pX459 encoding the guide RNA or control pX330 was transfected into HeLa cells using Fugene HD (Promega), and at 24 h after transfection, the media were replaced with fresh media containing 0.6 µg/ml puromycin. At 72 h after transfection, pX459 encoding the guide RNA or control pX330 was further transfected into HeLa cells using Fugene HD (Promega), and cells were further incubated in fresh media containing 0.6 µg/ml puromycin. After most control cells had died, surviving cells transfected with the pX459 constructs were replated for single-colony isolation. When the single colonies were grown and became visible, they were isolated using cloning cylinders. The genome was also isolated from two independent cell lines and served as a template to amplify a region corresponding to the +39102 to +39524 sequence of Homo sapiens PS1 (RefSeqGene on chromosome 14, NG_007386.2) using the following PCR primers: forward, 5′-AATGGAGCAAGCCAAGACC-3′; reverse, 5′-ACTCATAGTGACGGGTCTGTTG-3′. The amplified PCR product was subjected to agarose gel electrophoresis, and the corresponding band was excised from the gel and purified. The isolated DNA products were subjected to Sanger sequencing using the following primer: 5′-AATGGAGCAAGCCAAGACC-3′ or 5′-ACTCATAGTGACGGGTCTGTTG-3′. Because a single band from the isolated PS1 CRISPR KO #1 genome was amplified and only one sharp peak was observed by Sanger analysis in which two C deletions were detected, we concluded that both alleles have the same mutation. In contrast, two different size bands were observed from the isolated PS1 CRISPR KO #2 genome. Each band was separately recovered from the agarose gel and analyzed by Sanger sequencing.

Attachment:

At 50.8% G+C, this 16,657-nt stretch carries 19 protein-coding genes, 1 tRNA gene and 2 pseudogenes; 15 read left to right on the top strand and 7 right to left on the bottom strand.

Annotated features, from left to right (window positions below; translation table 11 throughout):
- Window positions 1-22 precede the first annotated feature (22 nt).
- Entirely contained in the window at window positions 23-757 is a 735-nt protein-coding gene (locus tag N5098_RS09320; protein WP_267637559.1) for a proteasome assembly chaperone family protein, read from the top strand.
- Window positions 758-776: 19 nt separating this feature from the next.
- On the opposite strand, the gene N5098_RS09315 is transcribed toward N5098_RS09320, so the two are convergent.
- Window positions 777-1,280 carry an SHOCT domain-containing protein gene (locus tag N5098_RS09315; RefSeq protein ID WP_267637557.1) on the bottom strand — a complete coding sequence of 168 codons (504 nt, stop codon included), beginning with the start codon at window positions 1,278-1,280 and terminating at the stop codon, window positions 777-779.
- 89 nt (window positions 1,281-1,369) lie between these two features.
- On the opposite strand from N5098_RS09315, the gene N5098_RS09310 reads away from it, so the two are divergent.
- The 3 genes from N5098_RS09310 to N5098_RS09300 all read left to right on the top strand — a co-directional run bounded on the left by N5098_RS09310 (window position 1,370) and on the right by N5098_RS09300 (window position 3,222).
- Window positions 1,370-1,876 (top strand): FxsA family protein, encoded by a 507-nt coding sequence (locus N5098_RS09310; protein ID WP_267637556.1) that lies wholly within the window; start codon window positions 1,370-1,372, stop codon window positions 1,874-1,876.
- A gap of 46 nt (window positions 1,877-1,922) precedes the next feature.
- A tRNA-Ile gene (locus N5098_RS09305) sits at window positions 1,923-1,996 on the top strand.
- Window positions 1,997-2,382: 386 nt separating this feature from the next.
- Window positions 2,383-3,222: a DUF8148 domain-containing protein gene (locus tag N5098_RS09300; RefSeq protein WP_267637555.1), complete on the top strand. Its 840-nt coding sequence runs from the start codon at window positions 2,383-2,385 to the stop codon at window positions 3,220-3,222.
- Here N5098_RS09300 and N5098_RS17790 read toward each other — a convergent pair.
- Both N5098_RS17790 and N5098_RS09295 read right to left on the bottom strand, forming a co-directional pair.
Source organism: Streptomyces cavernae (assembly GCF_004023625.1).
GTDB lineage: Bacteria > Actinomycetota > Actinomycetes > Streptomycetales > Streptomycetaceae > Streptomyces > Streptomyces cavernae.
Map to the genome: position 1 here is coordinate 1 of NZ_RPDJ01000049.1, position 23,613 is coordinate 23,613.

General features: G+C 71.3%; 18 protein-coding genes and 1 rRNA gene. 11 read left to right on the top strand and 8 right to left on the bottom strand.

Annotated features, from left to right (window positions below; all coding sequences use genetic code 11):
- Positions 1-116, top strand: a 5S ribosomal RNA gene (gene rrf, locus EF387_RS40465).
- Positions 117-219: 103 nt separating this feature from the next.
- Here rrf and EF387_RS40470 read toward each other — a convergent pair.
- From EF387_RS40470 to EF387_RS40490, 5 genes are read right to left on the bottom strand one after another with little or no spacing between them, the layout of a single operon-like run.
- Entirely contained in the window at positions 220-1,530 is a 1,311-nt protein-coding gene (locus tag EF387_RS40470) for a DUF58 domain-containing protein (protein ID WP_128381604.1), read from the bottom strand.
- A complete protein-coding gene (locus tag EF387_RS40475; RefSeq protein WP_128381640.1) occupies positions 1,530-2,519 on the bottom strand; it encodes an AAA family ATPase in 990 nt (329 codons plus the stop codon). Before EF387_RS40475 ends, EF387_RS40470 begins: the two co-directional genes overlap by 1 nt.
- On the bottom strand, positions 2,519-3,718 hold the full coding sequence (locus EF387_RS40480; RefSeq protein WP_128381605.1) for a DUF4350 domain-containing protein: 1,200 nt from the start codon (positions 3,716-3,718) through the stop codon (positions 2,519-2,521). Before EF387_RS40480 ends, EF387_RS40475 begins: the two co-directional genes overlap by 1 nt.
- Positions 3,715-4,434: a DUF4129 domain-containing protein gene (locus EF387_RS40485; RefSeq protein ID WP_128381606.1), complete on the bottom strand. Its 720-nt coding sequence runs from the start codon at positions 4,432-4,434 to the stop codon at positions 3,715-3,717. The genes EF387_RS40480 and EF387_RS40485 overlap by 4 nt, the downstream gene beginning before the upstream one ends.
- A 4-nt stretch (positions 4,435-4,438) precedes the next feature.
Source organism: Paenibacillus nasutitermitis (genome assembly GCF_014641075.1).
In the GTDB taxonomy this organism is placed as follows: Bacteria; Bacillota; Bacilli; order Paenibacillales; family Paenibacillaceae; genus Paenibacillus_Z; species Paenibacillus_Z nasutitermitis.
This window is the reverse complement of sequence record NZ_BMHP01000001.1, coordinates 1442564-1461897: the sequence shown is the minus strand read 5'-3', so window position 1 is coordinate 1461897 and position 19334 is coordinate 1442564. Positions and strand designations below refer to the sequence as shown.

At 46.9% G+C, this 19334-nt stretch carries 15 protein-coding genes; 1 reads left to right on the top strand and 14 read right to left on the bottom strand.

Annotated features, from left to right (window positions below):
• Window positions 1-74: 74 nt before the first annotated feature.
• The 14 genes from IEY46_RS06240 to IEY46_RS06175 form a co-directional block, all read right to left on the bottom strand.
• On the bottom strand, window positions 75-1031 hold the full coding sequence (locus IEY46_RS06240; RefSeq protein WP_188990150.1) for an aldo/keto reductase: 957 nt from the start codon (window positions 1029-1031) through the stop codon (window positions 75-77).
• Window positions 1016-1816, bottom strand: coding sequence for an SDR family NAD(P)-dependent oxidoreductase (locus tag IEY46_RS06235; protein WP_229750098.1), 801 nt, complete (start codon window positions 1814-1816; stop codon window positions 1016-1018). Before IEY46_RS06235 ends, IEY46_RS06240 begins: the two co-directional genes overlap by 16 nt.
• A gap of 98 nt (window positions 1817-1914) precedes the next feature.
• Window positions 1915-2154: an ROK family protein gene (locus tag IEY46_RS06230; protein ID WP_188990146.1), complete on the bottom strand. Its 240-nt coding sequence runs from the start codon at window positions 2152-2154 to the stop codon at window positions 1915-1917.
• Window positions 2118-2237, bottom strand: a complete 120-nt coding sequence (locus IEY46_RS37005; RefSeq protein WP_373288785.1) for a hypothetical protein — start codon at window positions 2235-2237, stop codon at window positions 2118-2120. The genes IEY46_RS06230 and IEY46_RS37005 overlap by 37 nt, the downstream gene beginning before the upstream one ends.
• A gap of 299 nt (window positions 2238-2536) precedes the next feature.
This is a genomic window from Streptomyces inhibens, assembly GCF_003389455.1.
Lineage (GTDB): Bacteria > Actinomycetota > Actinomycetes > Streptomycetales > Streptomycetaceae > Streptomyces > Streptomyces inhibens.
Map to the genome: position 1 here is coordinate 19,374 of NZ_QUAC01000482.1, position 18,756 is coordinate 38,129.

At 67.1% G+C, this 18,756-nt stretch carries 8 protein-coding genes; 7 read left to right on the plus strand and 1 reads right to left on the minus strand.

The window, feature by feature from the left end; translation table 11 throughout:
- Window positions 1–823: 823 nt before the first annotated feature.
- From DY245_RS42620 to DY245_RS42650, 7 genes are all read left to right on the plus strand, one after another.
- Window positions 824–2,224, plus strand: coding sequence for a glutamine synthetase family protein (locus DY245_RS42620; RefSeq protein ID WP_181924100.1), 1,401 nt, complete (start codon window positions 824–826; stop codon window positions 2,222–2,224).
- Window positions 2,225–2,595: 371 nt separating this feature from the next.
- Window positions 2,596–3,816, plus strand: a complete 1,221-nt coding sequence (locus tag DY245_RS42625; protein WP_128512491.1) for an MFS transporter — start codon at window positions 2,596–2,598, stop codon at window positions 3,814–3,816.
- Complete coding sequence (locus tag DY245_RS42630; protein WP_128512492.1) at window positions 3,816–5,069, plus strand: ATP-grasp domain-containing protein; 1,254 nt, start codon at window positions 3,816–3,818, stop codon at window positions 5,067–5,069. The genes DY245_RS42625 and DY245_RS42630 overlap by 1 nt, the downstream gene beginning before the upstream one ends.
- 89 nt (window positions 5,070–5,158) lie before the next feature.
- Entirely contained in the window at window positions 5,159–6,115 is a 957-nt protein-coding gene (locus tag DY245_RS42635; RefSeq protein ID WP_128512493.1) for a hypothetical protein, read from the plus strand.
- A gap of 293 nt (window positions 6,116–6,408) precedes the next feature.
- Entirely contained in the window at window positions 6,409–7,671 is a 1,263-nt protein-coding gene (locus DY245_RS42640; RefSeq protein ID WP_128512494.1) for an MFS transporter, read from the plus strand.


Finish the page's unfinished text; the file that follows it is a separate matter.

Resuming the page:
PS1 add-back experiments
HeLa cells were plated at 8 × 104 cells per well in a 24-well plate (for infection assay), 3 × 105 cells per well in a 6-well plate (for cleavage assay), or 106 cells per well in a 6-cm plate (for alkali extraction). At 24 h after plating, 0.5, 2, and 4 µg of the indicated DNA constructs were transfected to cells using Fugene HD (Promega). At 24 h after transfection, cells were infected with HPV16.L2F and processed for each assay as described above.
Experimental values represent the means ± standard deviations of data from at least three independent experiments. Student’s two-tailed t test was used to assess statistical significance between two experimental data. P-values <0.05 were considered statistically significant.
Online supplemental material
Fig. S1 shows that γ-secretase engages and cleaves L2 in the endosome after furin-mediated cleavage. Fig. S2 shows characterization of HPV16 infection in two distinct HeLa PS1 CRISPR KO cells (related to Fig. 4). Fig. S3 provides supporting data confirming that γ-secretase–dependent membrane insertion but not cleavage of L2 promotes HPV16 infection (related to Fig. 4).
We thank Mac Crite for experimental assistance and Jan Zulkeski for assistance in preparing this manuscript.
W. Zhang was supported in part by the National Research Service Award (NRSA) F32 (AI114132). K. Goodner-Bingham was supported in part by an NRSA F31 (AI120486). This work was supported by the National Institutes of Health grants AI064296 and GM113722 to B. Tsai and AI102876 and CA016038 to D. DiMaio.
The authors declare no competing financial interests.
Author contributions: T. Inoue designed and performed experiments in Figs. 1–4 and 5, B–D. A. Dupzyk contributed to Figs. 1 J and 2 A. P. Zhang and W. Zhang performed PLA assays in Figs. 5 E and 6 A. K. Goodner-Bingham constructed the GV mutant and performed infection assays in Fig. 5 A. T. Inoue, D. DiMaio, and B. Tsai conceived the project, designed the experiments, and wrote the manuscript.
W. Zhang’s present address is NantCell (Nantworks), Seattle, WA.
T. Inoue’s present address is Pathogen Research Section, Central Research Laboratory, Research and Development Division, Japan Blood Products Organization, Kobe, Japan.